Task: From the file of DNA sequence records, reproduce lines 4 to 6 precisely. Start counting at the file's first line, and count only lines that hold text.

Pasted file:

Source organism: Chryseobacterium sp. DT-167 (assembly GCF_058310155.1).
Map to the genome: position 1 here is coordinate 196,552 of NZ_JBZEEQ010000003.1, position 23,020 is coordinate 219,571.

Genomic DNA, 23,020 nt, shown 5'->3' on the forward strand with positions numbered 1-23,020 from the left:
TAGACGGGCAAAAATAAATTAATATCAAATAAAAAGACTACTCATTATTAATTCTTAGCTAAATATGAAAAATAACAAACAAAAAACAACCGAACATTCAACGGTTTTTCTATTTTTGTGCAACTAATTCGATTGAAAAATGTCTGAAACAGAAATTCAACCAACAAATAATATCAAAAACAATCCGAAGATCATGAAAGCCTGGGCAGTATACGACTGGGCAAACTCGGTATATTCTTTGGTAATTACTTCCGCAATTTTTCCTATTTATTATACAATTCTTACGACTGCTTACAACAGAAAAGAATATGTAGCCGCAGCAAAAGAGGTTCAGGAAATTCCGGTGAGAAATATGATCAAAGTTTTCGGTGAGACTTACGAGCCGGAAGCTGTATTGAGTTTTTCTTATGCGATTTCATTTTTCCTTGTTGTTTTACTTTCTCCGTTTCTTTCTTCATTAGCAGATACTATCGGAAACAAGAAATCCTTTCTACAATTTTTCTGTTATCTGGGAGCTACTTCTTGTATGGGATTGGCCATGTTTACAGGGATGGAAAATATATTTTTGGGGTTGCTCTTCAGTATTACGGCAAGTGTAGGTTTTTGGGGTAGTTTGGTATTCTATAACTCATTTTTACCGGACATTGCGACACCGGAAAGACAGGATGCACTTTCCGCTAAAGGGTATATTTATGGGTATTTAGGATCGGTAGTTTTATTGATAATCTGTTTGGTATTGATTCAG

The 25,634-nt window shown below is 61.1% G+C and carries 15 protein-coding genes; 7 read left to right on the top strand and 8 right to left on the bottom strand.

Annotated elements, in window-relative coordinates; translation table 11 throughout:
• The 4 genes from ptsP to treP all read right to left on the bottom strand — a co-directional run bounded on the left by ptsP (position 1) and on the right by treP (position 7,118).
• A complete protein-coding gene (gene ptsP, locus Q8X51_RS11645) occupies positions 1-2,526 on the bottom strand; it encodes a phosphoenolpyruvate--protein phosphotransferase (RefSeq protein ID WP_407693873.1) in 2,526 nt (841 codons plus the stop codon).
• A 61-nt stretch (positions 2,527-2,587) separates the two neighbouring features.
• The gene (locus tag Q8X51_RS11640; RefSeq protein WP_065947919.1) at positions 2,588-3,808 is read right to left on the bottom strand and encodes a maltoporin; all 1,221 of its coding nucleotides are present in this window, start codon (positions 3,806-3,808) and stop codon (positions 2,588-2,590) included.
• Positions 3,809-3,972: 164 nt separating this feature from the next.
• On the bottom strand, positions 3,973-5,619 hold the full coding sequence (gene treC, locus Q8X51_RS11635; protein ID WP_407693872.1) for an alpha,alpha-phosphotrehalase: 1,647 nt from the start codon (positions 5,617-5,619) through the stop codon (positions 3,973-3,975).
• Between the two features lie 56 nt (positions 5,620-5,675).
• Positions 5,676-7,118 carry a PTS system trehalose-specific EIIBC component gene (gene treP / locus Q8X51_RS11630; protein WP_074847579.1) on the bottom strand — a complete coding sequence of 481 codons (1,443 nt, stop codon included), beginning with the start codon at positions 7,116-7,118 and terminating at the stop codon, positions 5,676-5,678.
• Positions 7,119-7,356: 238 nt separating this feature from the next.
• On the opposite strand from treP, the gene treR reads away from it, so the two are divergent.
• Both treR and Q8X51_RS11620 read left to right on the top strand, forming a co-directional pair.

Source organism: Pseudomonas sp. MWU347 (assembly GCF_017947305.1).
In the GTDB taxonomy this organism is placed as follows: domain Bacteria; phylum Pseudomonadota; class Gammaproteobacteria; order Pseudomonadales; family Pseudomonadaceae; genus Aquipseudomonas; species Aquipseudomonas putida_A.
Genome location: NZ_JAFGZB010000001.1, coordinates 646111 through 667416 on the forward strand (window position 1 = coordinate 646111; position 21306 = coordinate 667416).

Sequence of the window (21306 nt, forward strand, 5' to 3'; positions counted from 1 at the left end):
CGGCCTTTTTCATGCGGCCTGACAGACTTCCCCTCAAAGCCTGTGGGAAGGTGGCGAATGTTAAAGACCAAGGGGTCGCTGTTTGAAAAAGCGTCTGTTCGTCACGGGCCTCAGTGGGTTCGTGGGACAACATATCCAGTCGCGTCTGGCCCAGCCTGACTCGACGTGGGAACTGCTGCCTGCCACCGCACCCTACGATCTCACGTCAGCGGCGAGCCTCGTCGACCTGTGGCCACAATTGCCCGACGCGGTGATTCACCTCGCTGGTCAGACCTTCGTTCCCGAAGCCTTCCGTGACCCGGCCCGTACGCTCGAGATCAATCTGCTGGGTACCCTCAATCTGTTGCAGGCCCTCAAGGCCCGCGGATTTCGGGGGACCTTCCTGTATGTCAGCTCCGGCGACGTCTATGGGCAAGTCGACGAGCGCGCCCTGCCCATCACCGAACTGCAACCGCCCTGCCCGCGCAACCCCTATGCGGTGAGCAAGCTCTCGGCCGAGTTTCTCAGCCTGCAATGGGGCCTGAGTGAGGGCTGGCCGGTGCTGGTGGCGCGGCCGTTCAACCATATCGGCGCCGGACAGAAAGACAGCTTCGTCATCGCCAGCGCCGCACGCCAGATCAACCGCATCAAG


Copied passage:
TAGACGGGCAAAAATAAATTAATATCAAATAAAAAGACTACTCATTATTAATTCTTAGCTAAATATGAAAAATAACAAACAAAAAACAACCGAACATTCAACGGTTTTTCTATTTTTGTGCAACTAATTCGATTGAAAAATGTCTGAAACAGAAATTCAACCAACAAATAATATCAAAAACAATCCGAAGATCATGAAAGCCTGGGCAGTATACGACTGGGCAAACTCGGTATATTCTTTGGTAATTACTTCCGCAATTTTTCCTATTTATTATACAATTCTTACGACTGCTTACAACAGAAAAGAATATGTAGCCGCAGCAAAAGAGGTTCAGGAAATTCCGGTGAGAAATATGATCAAAGTTTTCGGTGAGACTTACGAGCCGGAAGCTGTATTGAGTTTTTCTTATGCGATTTCATTTTTCCTTGTTGTTTTACTTTCTCCGTTTCTTTCTTCATTAGCAGATACTATCGGAAACAAGAAATCCTTTCTACAATTTTTCTGTTATCTGGGAGCTACTTCTTGTATGGGATTGGCCATGTTTACAGGGATGGAAAATATATTTTTGGGGTTGCTCTTCAGTATTACGGCAAGTGTAGGTTTTTGGGGTAGTTTGGTATTCTATAACTCATTTTTACCGGACATTGCGACACCGGAAAGACAGGATGCACTTTCCGCTAAAGGGTATATTTATGGGTATTTAGGATCGGTAGTTTTATTGATAATCTGTTTGGTATTGATTCAG

The 25,634-nt window shown below is 61.1% G+C and carries 15 protein-coding genes; 7 read left to right on the top strand and 8 right to left on the bottom strand.

Annotated elements, in window-relative coordinates; translation table 11 throughout: